Well, it was a terrific weekend of 6 Nations rugby! Ireland put in a great 1st half performance against Wales, England overcame Scotland, and, in a scintillating game, Italy beat France.


It was one of Ireland’s best-ever performances. They completely stream-rolled over the Welsh, making the Grand Slam champions look like also-rans. The forwards led the charge, with the entire pack putting in a masterly performance.


Healy and Ross completely out-classed Jenkins and Jones (both of whom are double-Lions tourists). Jenkins, especially, is far from the player of 4 years ago, where he could have walked onto any international 15.


Best had a great game at hooker, capped by a magnificent block-down and retrieval which led to an Irish try. He seems to have put himself at the front for the Lions test team (the only blot on his performance been a, possibly undeserved, yellow card).


The locks both were superb, with nearly 40 tackles between them (which is a huge number for the second row). O’Mahony also had an impact, and Heaslip was effective as captain. The real star, though, was Sean O’Brien.


Rivalling O’Driscoll for man-of-the-match, he was a constant presence, dominating the field in terms of carries and tackles. He didn’t disgrace himself when taking over from the absent Best at the line-out, either!


The backs played their part as well. Murray dominated Phillips, and had a great game. Again his only blot was a yellow card. Silly of him, scrum-halves are too valuable to go to the bin.


Sexton, while not great, still was a presence. D’Arcy’s defence was vital, and Kearney did well at full-back. Though Halfpenny was equally as good, and, if anything, the Lions are going to have a very good full-back for the tour!


O’Driscoll was a stand-out, of course, winning the M.O.T.M. award, a constant presence on the field, masterly setting up Zebo’s try, and also getting one for himself. He’s said it’s probably his last year, but he’s not going out quietly!


The wingers were superb as well. Both Zebo and Gilroy were making their tournament debuts and they looked like old pros. Neither at all over-awed by the occasion.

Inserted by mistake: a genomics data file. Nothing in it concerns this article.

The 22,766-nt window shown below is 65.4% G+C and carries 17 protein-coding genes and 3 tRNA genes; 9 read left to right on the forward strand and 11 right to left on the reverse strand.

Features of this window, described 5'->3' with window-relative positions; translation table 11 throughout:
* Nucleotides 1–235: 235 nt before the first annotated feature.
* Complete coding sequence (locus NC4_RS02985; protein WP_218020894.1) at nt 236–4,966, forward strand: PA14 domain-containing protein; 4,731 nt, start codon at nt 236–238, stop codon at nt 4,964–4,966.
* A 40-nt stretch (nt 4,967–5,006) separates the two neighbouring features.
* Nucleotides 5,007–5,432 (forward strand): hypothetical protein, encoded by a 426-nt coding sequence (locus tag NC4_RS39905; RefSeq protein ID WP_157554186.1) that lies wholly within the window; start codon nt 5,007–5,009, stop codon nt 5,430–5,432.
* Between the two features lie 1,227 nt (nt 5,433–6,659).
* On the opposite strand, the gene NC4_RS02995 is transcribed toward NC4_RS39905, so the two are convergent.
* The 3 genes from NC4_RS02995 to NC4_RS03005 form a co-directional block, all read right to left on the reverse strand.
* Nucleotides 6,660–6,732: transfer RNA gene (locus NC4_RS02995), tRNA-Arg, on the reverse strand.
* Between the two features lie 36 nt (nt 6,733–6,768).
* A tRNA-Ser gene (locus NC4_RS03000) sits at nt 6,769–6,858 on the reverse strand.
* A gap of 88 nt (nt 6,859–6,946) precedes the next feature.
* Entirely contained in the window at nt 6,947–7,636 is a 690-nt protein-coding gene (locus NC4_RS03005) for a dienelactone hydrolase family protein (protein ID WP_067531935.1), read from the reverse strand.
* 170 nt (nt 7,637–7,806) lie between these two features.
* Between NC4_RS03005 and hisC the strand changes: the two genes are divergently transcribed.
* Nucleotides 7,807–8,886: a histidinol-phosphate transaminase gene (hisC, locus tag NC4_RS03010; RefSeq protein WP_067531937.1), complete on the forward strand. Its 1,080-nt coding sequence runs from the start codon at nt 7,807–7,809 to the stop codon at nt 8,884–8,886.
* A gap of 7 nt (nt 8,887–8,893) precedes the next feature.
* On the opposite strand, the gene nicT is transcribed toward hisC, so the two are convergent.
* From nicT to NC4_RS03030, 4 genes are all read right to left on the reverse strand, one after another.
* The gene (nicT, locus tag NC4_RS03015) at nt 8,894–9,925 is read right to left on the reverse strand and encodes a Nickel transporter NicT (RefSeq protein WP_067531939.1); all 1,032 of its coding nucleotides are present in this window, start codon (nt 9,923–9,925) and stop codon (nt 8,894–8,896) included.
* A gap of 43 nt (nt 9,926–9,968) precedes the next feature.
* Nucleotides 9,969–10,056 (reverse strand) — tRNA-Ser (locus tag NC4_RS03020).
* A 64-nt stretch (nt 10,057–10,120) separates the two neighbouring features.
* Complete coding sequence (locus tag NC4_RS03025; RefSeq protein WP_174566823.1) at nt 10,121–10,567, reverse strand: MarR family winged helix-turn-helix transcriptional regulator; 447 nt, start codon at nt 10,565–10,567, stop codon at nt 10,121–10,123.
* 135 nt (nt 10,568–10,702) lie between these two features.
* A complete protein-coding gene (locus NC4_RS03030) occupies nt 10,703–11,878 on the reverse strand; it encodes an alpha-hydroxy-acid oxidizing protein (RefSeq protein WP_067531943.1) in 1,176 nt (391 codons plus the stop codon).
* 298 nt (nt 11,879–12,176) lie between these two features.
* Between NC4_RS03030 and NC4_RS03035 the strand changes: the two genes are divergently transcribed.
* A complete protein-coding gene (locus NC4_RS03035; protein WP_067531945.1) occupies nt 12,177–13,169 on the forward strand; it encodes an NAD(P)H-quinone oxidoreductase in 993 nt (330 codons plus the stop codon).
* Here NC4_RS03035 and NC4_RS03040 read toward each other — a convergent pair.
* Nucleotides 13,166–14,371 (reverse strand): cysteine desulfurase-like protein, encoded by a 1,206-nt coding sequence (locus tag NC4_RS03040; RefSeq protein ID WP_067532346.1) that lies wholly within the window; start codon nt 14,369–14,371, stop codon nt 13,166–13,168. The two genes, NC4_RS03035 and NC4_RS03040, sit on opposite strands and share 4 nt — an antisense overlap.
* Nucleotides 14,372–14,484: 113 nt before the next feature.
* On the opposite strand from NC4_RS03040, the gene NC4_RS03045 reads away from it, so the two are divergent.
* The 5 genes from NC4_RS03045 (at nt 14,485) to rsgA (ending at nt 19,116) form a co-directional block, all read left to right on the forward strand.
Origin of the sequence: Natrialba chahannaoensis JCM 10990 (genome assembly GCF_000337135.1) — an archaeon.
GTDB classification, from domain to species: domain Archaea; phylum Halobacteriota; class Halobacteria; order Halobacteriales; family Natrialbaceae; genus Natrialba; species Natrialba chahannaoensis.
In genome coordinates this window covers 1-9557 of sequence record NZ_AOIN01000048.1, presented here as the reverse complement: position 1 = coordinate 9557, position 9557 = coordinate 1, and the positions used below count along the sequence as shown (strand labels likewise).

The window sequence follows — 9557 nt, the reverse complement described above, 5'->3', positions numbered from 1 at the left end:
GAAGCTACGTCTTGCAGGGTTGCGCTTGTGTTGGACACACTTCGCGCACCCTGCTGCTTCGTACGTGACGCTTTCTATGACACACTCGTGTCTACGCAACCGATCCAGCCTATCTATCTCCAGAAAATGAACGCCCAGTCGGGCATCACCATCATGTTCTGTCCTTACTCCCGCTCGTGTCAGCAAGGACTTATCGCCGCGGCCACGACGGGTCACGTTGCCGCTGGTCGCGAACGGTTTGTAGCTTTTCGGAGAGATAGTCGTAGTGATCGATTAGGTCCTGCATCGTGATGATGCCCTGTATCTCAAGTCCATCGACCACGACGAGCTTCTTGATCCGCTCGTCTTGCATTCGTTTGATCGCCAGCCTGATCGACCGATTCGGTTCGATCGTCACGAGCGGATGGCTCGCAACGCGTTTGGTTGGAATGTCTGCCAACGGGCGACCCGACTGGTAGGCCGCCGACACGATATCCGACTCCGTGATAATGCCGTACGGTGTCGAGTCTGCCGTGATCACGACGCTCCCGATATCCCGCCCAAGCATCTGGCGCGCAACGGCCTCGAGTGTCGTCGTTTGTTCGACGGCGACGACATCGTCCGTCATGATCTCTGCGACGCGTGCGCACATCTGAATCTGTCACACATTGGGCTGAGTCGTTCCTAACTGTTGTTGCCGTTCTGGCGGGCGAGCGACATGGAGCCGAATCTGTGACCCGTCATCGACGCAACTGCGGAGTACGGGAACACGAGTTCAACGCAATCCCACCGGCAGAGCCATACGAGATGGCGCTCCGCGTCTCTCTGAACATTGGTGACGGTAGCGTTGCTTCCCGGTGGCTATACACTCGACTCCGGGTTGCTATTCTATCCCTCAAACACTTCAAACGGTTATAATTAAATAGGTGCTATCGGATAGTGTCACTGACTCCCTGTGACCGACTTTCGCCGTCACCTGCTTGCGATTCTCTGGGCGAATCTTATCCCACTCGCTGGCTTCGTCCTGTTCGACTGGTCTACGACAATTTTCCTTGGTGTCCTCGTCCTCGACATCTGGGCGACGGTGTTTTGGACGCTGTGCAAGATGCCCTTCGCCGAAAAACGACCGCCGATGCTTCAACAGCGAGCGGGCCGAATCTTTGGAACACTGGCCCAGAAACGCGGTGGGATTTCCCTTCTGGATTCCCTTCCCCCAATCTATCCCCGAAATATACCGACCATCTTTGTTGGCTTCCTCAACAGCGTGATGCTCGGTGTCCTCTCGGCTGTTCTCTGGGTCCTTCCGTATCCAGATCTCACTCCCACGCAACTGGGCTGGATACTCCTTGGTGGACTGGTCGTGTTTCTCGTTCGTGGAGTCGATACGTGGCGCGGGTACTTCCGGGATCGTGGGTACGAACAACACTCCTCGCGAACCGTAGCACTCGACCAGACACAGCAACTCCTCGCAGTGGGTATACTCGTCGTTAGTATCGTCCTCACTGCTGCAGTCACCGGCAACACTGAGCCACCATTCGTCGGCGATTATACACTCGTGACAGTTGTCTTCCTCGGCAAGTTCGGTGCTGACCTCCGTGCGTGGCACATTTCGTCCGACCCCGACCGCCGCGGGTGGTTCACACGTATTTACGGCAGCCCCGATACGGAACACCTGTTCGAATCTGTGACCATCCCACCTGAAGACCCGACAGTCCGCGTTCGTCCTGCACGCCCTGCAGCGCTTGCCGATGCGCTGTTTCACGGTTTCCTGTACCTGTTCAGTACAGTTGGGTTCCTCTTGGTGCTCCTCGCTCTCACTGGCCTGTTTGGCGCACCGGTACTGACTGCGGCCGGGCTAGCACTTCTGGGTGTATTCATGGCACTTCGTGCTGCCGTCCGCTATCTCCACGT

Gilroy’s defence was great, especially, while Zebo was brilliant in attack. He scored a try, and put in a sublime touch as well which could have led to another score for himself, Cian Healy eventually scoring.


It was a terrific 1st 40 by Ireland, but it seemed to take too much out of the team. Trailing 30-3 at the break, Wales managed both to score 19 points in the 2nd half, and to leave Ireland scoreless in that half, to somewhat redeem themselves.


They had been pretty dire in the 1st-half, though. While Halfpenny was good, those around him seemed un-prepared for the game. Davies at 13, especially, was poor, a far cry from been one of the last year’s stars.


Both North and Cuthbert on the wings were outshone by their opposite number. Not great when you consider there size. North especially, who was taller than the whole Irish team. Roberts as well wasn’t at his best.


Biggar at out-half didn’t look up for the game. I was surprised he was picked, actually, as James Hook is a better player. Phillips had a poor game, another star brought down to earth (though it’s difficult to play behind a struggling pack).


The pack didn’t do to well, either. The props, as I’ve said were ineffective. Jenkins has suffered a terrible lapse in form. Apparently, he’s not getting game-time in France which is effecting his performances. Sexton should probably take note.


Warburton didn’t really feature all that much, and again went off injured (seems to happen in every game). There’s a lot of pressure on him, with many in Wales saying that Justin Tipuric should be on ahead of him.